Originally Posted by Whispering Silver View Post
My friend has a horse who has the habit of throwing his head around when you go any faster than a walk with him. He doesnt throw it up, but pulls it down and in, towards his knees and tosses it from side to side in trot, canter, etc.
sounds like rooting. This is what a horse will do to try and escape pressure that doesn't give him any relief otherwise.
For example, at anything faster than a walk, some riders tend to hang on the reins too much, and this puts too much pressure in the horse's mouth. It's constant persistant pressure....just annoying the heck out of the horse....because he's traveling faster but there's no relief from the pressure,...so what can he do? He can try and find his own relief by trying his best to pull away from it (rooting) or head tossing.
I help at a riding school so am used to riding all sorts of horses with many different habits. But Rooney just freaks me out. Im normally a confident rider, even though I haven't been riding long. But im scared of going any faster than a slow trot with him, I just like having a 'solid' neck in front of me, as soon as this mental barrier is taken away I think im going to fall and all confidence barriers are gone.
I would definitely get a pro trainer to help you out then.
Rooney is a welsh cob, about 14hh, about 10 yrs old. Ridden in an english saddle and bridle, with a dutch gag bit, reins on the second ring. No noseband. The bridle fits him properly and doesnt seem to bother him. So I can't think of an explanation for this head shaking.
I believe that a lot of times, when beginner riders ride English, they tend to take up too much rein, there's no give in the reins at all or much....and this pressure is amplified with the gag bit. So, the little cob has no other choice but to pull hard against the pressure to find a release that he's not getting from the rider.
Ideal: the rider would have sensitive hands, to feel Rooney's mouth enough not to use too much pressure...and the rider would use more leg and less hands (pressure wise) to drive him into the bit, so he doesn't try to evade it and the light hands of the rider will help Rooney not need to try and find his own release.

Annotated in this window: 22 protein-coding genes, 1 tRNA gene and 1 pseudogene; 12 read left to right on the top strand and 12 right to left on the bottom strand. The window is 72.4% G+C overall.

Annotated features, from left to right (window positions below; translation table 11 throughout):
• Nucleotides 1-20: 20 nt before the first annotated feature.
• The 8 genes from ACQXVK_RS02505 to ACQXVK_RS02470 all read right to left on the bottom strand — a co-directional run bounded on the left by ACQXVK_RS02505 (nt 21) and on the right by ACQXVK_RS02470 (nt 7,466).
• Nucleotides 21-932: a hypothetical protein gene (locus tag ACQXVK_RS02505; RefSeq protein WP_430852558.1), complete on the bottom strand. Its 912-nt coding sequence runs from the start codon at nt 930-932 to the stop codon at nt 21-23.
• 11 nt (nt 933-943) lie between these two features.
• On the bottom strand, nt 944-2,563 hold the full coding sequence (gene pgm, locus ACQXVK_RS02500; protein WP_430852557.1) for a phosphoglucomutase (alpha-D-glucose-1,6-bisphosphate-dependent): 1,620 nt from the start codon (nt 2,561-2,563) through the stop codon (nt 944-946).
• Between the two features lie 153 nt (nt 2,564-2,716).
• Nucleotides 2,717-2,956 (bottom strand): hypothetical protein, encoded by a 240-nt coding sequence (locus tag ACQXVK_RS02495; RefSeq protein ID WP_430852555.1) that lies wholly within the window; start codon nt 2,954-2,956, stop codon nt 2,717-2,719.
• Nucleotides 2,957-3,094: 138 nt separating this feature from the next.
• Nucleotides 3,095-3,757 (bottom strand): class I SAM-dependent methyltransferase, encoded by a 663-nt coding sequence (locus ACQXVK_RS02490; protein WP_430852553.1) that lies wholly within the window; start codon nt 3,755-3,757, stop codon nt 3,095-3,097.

Also, I'd chuck the gag bit and go with a simpler, more milder bit...a smooth bar snaffle bit (no shanks) and retrain the riders to use the reins with not so much hard pressure. And to use their legs more to drive Rooney into the bit. Rule of thumb: the order of pressure and communication is: seat, legs, then hands.
He also seems to 'skip' trot a lot, when walking he plods, ask him to trot and if you are not careful he thunders into an over-excited canter.... with bucking. Hence the fact I like to keep him tightly reined at a slow trot. I really dread going outside the field with him and as a result have never done so.
The "tightly reined" part is what causes these problems in the first place. It's actually the opposite that you and anyone who rides him needs to do....1. Use a plain easy snaffle, 2. Retrain Rooney to give to pressure instead of his blowing through it.
Think of a race horse. That's how Rooney's being trained by heavy handed riding....to blow through the bit. When a race horse runs, the jockey has the reins tight and the horse is running through the bit. At the last stretch, the jockey let's some slack into the rein, so the horse learns that less pressure in his mouth means run faster. More pressure means run but not quite the blast off for the finish.
Rooney's being trained/treated the same way.
He has no idea how to give to pressure anymore. That's why he's also a plug at the walk. He might of been kicked too many times (never kick, always squeeze) and so desensitized somewhat to leg cues. Then he is told to go faster, but he's heavy handedly reined in with a gag bit that's got more grab action = he blows through the pressure easily.
I'd suggest the following:
1. Get a trainer to retrain him and to show you how to ride him in a way that you can keep the "new" training in Rooney
2. Ride him one rein only as if he were a green broke horse....so, before he's ridden in lessons, he should be taught to go forward again with leg cues, and stopped via the one rein stop at the walk and trot (spiral down) and spiral down from the lope.....ideal is....go forward, sit down and say whoa, then pick up one rein and then bend him around and then disengage his hip (back feet cross to stop the forward motion)....til he's stopping when you sit down and you start to pick up a rein. One side then the other. A good trainer can demostrate this.
3. Serpentines to where he's curving his body around the rider's leg, and relaxing his body, giving to pressure
4. Then he can be used again for lessons or whatever he's used for.
Good luck and I hope this helps some.